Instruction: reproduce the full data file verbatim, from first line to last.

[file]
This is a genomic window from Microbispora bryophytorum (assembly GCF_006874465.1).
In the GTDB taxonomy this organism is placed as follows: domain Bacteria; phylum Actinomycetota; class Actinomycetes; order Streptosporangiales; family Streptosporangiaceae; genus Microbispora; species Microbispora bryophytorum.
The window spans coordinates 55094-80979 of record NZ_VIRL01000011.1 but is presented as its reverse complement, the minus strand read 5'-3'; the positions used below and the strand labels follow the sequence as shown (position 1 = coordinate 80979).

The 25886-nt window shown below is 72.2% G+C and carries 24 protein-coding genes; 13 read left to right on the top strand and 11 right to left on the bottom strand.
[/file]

This is a genomic window from Microbispora bryophytorum (assembly GCF_006874465.1).
In the GTDB taxonomy this organism is placed as follows: domain Bacteria; phylum Actinomycetota; class Actinomycetes; order Streptosporangiales; family Streptosporangiaceae; genus Microbispora; species Microbispora bryophytorum.
The window spans coordinates 55094-80979 of record NZ_VIRL01000011.1 but is presented as its reverse complement, the minus strand read 5'-3'; the positions used below and the strand labels follow the sequence as shown (position 1 = coordinate 80979).

The 25886-nt window shown below is 72.2% G+C and carries 24 protein-coding genes; 13 read left to right on the top strand and 11 right to left on the bottom strand.